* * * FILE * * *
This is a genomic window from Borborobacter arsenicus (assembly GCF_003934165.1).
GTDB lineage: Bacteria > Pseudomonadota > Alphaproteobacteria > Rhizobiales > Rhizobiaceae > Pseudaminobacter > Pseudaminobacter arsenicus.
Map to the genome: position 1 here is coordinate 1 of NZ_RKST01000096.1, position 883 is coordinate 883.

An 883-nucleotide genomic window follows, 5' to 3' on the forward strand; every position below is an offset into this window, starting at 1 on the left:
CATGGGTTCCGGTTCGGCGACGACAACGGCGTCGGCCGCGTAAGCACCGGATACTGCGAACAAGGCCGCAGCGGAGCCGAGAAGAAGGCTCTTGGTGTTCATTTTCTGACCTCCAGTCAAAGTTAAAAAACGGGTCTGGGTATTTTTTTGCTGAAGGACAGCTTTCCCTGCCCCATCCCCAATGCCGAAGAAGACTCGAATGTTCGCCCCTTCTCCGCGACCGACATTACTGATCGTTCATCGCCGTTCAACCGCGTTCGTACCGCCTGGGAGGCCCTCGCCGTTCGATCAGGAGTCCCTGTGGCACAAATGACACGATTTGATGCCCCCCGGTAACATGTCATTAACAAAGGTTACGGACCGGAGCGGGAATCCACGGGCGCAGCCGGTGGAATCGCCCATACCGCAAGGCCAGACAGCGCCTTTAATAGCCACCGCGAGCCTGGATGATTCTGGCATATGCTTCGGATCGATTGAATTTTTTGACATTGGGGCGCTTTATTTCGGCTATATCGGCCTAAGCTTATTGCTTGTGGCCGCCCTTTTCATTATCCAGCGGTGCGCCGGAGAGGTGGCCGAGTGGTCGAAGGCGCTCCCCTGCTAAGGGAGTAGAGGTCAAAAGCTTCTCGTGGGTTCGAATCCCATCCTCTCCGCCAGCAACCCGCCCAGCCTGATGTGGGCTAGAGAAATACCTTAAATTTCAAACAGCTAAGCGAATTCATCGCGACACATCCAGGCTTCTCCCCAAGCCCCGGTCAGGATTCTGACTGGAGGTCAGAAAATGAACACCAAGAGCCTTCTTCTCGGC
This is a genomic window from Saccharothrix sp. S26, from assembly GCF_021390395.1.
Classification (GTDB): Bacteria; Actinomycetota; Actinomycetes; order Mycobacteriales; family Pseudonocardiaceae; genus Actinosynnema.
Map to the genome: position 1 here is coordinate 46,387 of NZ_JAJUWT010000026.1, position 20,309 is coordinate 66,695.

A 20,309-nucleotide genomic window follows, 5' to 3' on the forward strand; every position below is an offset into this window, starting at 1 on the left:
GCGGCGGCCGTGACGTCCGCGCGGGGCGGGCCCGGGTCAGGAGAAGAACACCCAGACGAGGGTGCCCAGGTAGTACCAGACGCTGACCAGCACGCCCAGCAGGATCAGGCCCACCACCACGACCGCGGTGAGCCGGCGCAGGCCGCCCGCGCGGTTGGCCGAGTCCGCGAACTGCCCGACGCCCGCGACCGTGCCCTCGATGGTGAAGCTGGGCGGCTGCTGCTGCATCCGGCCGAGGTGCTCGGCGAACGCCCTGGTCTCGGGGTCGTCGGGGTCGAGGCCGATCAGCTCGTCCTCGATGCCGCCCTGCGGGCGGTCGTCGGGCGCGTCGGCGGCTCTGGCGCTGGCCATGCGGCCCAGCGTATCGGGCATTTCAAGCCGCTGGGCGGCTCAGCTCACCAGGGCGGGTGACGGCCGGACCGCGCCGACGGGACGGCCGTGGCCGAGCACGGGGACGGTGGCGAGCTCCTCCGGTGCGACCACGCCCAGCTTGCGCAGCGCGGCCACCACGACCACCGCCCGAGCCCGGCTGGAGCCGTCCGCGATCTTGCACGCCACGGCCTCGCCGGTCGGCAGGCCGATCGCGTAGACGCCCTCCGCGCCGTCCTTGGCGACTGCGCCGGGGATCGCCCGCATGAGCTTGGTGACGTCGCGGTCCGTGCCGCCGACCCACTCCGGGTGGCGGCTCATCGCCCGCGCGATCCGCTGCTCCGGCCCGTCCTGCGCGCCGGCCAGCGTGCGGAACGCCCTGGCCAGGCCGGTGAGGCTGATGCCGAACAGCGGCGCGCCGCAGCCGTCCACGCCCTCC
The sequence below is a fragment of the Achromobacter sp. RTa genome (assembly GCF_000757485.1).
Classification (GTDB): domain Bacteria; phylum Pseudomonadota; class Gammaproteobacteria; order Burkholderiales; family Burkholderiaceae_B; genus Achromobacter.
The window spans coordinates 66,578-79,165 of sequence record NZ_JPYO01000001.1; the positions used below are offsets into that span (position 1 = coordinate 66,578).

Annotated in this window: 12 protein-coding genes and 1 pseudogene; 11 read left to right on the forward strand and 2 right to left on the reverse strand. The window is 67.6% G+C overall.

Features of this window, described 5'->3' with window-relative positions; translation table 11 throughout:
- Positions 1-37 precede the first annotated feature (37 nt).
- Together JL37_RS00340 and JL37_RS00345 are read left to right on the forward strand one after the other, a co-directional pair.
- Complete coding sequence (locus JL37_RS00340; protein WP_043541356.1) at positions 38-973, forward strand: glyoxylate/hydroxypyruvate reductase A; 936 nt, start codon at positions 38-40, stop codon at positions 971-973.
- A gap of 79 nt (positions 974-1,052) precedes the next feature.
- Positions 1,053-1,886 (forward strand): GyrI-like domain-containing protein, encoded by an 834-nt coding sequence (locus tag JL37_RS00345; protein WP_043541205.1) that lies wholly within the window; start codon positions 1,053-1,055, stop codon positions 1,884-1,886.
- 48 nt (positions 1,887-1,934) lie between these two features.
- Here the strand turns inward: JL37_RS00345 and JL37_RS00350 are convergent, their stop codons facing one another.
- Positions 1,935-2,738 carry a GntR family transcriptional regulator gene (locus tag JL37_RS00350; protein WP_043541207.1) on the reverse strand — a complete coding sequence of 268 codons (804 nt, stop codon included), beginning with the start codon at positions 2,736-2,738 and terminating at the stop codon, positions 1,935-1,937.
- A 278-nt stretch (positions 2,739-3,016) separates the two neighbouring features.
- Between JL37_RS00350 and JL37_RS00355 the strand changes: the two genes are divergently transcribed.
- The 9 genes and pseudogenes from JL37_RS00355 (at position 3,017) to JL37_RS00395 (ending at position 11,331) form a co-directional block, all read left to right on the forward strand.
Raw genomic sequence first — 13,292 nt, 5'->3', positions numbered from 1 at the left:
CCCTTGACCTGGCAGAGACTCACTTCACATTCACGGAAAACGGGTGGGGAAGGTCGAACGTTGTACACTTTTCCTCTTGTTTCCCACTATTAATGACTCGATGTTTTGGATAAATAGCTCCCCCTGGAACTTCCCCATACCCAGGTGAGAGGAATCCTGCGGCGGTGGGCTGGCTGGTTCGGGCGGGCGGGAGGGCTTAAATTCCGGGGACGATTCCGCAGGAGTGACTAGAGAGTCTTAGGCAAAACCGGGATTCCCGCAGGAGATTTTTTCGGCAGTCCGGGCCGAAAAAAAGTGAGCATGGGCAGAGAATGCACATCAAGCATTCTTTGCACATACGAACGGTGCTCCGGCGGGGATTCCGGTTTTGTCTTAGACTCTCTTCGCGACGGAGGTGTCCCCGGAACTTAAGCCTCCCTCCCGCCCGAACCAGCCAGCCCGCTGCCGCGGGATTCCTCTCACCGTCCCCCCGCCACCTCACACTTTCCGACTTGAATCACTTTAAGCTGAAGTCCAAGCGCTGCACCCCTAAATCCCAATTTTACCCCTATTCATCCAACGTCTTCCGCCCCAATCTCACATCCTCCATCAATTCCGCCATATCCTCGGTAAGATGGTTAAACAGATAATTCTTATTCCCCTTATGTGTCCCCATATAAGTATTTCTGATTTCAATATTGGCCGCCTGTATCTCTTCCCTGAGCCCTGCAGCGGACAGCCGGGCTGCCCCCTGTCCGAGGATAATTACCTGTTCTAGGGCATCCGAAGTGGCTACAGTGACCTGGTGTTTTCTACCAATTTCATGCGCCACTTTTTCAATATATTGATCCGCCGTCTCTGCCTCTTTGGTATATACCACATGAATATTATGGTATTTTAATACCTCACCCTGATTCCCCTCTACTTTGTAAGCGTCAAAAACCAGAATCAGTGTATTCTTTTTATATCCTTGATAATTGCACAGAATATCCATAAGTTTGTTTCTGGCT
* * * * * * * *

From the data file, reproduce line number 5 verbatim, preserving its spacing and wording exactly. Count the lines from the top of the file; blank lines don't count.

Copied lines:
CATGGGTTCCGGTTCGGCGACGACAACGGCGTCGGCCGCGTAAGCACCGGATACTGCGAACAAGGCCGCAGCGGAGCCGAGAAGAAGGCTCTTGGTGTTCATTTTCTGACCTCCAGTCAAAGTTAAAAAACGGGTCTGGGTATTTTTTTGCTGAAGGACAGCTTTCCCTGCCCCATCCCCAATGCCGAAGAAGACTCGAATGTTCGCCCCTTCTCCGCGACCGACATTACTGATCGTTCATCGCCGTTCAACCGCGTTCGTACCGCCTGGGAGGCCCTCGCCGTTCGATCAGGAGTCCCTGTGGCACAAATGACACGATTTGATGCCCCCCGGTAACATGTCATTAACAAAGGTTACGGACCGGAGCGGGAATCCACGGGCGCAGCCGGTGGAATCGCCCATACCGCAAGGCCAGACAGCGCCTTTAATAGCCACCGCGAGCCTGGATGATTCTGGCATATGCTTCGGATCGATTGAATTTTTTGACATTGGGGCGCTTTATTTCGGCTATATCGGCCTAAGCTTATTGCTTGTGGCCGCCCTTTTCATTATCCAGCGGTGCGCCGGAGAGGTGGCCGAGTGGTCGAAGGCGCTCCCCTGCTAAGGGAGTAGAGGTCAAAAGCTTCTCGTGGGTTCGAATCCCATCCTCTCCGCCAGCAACCCGCCCAGCCTGATGTGGGCTAGAGAAATACCTTAAATTTCAAACAGCTAAGCGAATTCATCGCGACACATCCAGGCTTCTCCCCAAGCCCCGGTCAGGATTCTGACTGGAGGTCAGAAAATGAACACCAAGAGCCTTCTTCTCGGC